Feeds:
Posts
Comments

Archive for January, 2011

In addition to sleeping late (until 9 am), one of my Sunday rituals is going shopping at the Nyamirambo market up the street from my house. Kigali has about four or five markets, which offer mainly the same things at mainly the same prices (although the prices universally inflate about 20-30% for white skin).

At the Nyamirambo market, there are about 50-100 vendors selling fruits, vegetables, meat, flour, eggs, home goods, cooking materials, clothing, shoes, sunglasses, fabric, charcoal, and more. Visiting the market is always a stimulating experience and it’s great to start off the week fully stocked up on fresh fruit and vegetables.

The market is organized in a sort of concentric squares structure, with vendors selling home goods, shoes, sunglasses, etc. lining the outer square.

Technicolor home goods

Passing into the wooden structure in the front of the market, you meet an elaborate series of vendors selling essentially the same vegetables. Sometimes I wonder why merchants don’t specialize and break up into unique clusters or cooperatives of potatoes, tomatoes, onions, etc. Following the laws of supply and competition, the prices are fairly uniform across all of the aisles. I suppose in the end it would be difficult to orchestrate and maintain a division of vegetable offerings.

Stands at the entrance to the vegetable labyrinth

Going to the market as a mzungu has not been as overwhelming as I was expecting. People occasionally call out and hawk at me but are generally calm and let me browse through the aisles at my own pace.

A merchant who sold me some garlic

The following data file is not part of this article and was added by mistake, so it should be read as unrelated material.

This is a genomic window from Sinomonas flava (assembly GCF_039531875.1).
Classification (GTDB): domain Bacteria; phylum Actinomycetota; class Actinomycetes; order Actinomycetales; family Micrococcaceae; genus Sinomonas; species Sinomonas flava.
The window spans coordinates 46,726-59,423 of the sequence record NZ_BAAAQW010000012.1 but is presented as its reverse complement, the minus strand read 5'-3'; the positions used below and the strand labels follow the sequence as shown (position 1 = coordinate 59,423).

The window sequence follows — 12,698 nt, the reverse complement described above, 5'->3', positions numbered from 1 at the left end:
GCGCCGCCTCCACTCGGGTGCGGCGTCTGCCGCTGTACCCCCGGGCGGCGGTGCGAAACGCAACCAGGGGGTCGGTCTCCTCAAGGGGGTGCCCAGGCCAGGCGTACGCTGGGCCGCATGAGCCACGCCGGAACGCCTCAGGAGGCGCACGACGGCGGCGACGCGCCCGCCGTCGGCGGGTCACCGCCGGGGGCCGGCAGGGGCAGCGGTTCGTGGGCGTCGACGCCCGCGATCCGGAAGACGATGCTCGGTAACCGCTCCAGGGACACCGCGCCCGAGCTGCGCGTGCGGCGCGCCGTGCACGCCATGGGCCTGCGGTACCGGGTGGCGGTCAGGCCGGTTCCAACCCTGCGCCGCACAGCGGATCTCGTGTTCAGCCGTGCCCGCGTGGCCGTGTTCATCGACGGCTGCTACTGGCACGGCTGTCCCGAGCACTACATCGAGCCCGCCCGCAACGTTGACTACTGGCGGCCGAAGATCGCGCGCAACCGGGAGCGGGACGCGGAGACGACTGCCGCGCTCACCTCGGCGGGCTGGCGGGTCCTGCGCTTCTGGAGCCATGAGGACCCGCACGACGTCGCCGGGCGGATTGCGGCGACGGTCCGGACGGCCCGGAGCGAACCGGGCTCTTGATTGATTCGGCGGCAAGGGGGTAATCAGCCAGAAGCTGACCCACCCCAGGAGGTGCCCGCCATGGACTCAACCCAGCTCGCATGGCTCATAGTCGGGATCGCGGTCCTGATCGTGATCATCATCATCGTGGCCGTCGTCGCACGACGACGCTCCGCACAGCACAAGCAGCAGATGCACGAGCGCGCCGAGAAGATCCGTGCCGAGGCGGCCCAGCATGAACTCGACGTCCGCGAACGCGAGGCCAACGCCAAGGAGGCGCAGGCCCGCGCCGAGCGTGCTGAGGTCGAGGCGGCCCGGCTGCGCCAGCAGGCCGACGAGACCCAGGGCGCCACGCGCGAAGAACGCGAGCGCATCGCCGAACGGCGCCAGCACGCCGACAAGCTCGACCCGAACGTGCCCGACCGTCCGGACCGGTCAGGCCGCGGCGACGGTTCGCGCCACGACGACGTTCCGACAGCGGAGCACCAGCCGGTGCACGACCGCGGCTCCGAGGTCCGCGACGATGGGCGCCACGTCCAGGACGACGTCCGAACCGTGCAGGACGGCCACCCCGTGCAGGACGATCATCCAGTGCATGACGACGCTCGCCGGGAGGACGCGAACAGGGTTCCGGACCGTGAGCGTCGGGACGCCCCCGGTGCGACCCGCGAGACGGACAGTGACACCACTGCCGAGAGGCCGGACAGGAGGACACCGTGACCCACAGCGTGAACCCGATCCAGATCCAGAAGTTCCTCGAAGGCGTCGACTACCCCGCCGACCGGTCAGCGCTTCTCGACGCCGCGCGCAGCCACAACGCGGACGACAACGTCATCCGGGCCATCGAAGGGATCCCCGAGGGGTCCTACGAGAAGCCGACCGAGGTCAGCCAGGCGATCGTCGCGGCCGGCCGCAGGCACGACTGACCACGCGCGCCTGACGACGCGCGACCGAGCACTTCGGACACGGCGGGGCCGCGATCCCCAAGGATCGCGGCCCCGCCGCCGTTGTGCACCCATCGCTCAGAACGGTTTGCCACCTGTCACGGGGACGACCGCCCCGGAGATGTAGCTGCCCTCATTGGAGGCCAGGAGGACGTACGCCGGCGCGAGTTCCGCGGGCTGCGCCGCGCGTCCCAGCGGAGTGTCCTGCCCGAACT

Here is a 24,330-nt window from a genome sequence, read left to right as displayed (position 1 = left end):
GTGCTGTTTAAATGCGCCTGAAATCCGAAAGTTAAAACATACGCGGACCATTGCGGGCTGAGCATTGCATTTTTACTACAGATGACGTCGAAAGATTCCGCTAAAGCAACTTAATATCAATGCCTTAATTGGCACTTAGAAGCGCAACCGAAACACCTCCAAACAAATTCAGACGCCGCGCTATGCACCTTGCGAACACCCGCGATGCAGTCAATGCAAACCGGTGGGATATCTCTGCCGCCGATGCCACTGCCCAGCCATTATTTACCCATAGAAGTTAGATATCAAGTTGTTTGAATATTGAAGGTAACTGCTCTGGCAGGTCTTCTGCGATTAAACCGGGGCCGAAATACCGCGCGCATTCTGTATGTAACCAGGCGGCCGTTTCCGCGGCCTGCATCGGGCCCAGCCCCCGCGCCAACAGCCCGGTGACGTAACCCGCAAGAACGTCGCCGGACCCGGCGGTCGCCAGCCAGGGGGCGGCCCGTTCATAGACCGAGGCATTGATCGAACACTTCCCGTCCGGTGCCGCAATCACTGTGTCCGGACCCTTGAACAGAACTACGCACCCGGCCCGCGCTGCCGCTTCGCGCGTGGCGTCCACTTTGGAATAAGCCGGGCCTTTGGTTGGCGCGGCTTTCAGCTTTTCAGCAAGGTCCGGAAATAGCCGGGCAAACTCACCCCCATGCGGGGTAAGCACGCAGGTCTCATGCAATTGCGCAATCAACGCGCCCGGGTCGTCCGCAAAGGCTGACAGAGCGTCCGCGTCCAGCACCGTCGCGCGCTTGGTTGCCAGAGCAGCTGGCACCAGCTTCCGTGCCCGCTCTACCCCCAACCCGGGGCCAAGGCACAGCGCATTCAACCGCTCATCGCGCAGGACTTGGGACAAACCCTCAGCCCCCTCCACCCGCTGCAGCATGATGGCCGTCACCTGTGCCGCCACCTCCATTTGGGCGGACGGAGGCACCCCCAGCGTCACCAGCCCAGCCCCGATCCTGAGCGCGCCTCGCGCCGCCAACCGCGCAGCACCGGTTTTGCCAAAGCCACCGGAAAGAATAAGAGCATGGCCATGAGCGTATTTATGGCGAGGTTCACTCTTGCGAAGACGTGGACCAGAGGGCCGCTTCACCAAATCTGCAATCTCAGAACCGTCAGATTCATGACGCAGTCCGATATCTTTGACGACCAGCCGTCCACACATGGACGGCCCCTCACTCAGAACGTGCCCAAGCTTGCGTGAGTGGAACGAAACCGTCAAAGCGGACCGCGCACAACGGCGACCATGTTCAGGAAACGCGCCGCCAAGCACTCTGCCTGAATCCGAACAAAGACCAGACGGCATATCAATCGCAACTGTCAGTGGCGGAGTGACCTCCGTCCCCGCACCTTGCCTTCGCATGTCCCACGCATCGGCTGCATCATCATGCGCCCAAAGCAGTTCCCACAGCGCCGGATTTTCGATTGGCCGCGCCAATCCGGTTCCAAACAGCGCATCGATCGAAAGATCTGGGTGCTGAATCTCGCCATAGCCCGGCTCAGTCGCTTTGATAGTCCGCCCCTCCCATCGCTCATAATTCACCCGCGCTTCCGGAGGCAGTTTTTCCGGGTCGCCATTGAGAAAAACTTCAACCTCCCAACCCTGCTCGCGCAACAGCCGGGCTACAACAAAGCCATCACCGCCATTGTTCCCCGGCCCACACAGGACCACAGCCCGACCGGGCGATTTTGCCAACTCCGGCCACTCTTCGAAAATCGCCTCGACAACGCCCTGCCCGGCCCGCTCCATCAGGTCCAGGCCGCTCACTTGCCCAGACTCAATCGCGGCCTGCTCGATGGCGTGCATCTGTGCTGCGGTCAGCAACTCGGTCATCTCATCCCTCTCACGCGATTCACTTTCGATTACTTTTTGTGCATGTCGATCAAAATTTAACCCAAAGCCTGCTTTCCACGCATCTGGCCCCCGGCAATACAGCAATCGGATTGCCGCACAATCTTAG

There are in fact a few merchants who stick to one or two vegetables and sell in bulk, like the onions below.

Onions galore

Outside of the wooden structure there are stalls to buy raw meat like goat, beef, and chicken. This next picture may not be suitable for vegetarians…

Yes those are goat heads

Crossing into another wooden structure brings you to the fruit stands. Here is a kind woman who sells me my mango and passion fruit. The reddish-yellow oval fruit on the left is some sort of tree plum which is quite bitter on its own but delicious in juice form.

I just couldn’t not take a picture of this scene:

Walrus baby amidst plantain bushels

Heading toward the exit, you pass by several stands of used vintage shoes. These most likely come from foreign donations that end up sold to merchants or given as surpluses. Although it makes westerners feel good, sending old clothing and shoes to Africa is actually one of the worst things we can do for local economies.

Recognize any old shoes?

Sunday’s trip was quite fruitful and I left with a cornucopia of eggplants, onions, carrots, mangos, passion fruit, curry powder, and goat heads. I kid, no goat heads. (Haha, two puns in one paragraph.)

It’s unique to have such an array of fresh and succulent produce at my fingertips in addition to fully stocked grocery stores where I can buy western comfort food like cream cheese and Rice Krispies (albeit at a premium). On that note, the bagels from Friday’s culinary adventure were a great success! I ended up eating all three of my bagels within 15 hours (two for dinner and one for breakfast…don’t judge.) As I was heading to a meeting in a new part of town yesterday I passed by a megastore with a banner that read “MADE IN ITALY: IMPORTED CHEESE, WINE, MEATS, OIL, SAUCES, ICE CREAM, AND MORE.” I have a feeling that will be my next grocery adventure!

Advertisements

Read Full Post »